This excellent post on the Surly Blog tells how it should be done (except for how you get to track down the motorist through their license number. That takes a level of cooperation from law enforcement usually beyond ordinary mortals.)
One time long ago I pulled off a similar coup in Annapolis. I had an ugly encounter with a bright red Camaro/Firebird driven by a midshipman. I could tell by his vanity plate that he attended the Naval Academy and expected to graduate in 1985. Everything else about his personality I got from the way he drove.
We exchanged "passing honors" and went our separate ways. I went home and typed out a letter criticizing his conduct as unbecoming an officer and a gentleman. The next day I cruised the Academy looking for his car. Many mids had covers on their cars, but the silhouette of the General Motors cockroach is unmistakable, whether the Chevy or Pontiac version. I lifted skirts on every covered Camarobird until I found the right one, and left my letter tucked safely out of the weather.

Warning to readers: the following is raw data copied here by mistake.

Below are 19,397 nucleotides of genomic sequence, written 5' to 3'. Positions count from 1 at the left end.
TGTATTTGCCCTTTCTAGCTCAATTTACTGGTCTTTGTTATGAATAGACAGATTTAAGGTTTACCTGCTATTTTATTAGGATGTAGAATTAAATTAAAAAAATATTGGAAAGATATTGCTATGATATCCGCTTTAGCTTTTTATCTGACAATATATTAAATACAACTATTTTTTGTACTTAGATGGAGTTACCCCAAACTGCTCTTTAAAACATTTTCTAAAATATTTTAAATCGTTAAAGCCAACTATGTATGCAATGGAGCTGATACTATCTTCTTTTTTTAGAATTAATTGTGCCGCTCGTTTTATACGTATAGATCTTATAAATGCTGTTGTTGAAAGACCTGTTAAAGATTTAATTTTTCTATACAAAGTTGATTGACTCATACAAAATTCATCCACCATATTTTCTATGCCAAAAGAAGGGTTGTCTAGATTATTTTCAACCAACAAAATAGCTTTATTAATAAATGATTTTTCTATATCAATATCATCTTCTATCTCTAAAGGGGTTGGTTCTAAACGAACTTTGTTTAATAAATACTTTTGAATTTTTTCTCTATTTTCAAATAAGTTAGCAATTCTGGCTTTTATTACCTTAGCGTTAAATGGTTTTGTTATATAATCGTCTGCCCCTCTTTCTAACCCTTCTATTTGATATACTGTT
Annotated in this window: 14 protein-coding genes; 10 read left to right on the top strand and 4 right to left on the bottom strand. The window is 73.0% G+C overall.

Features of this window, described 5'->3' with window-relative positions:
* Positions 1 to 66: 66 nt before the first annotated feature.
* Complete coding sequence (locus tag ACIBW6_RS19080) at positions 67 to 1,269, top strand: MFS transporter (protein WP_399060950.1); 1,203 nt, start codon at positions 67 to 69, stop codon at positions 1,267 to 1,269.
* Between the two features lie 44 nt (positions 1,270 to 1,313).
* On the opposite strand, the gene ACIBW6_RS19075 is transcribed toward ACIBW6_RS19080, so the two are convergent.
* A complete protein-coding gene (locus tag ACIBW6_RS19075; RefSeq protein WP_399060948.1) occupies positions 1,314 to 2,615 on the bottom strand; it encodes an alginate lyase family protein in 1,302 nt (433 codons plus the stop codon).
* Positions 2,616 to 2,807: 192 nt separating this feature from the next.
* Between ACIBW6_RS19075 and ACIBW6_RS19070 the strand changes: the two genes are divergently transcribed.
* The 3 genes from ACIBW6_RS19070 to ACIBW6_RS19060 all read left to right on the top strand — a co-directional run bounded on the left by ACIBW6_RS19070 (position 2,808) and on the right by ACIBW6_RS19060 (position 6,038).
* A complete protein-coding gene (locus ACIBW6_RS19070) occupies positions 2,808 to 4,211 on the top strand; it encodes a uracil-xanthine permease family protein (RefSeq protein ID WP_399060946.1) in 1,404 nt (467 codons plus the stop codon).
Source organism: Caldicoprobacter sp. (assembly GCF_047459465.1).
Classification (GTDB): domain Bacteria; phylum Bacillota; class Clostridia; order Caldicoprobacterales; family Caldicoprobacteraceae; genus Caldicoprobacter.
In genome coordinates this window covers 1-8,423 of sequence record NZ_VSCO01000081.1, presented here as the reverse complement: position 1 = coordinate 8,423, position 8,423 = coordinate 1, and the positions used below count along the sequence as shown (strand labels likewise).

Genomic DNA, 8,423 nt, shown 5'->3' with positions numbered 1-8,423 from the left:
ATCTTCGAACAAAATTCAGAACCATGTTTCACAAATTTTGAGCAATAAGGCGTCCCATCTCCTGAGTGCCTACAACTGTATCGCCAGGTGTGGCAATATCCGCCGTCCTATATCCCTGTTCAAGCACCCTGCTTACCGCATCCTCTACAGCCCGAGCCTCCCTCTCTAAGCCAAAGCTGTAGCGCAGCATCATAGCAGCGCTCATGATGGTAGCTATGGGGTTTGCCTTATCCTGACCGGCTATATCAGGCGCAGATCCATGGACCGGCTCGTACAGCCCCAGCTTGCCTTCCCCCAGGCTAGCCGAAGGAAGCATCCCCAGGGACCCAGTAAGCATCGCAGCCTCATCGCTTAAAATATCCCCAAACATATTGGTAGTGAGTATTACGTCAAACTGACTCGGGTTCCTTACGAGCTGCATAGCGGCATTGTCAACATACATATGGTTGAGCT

Sadly I never got the follow-up that Swervy got, but I know I let the arrogant motorist know that I could find him and his conspicuous vehicle pretty easily.
People think twice when they fear repercussions. It's the right answer for the wrong reason, behaving nicely only because you fear punishment, but I'll settle for that if it gets me some peace and elbow room on the road.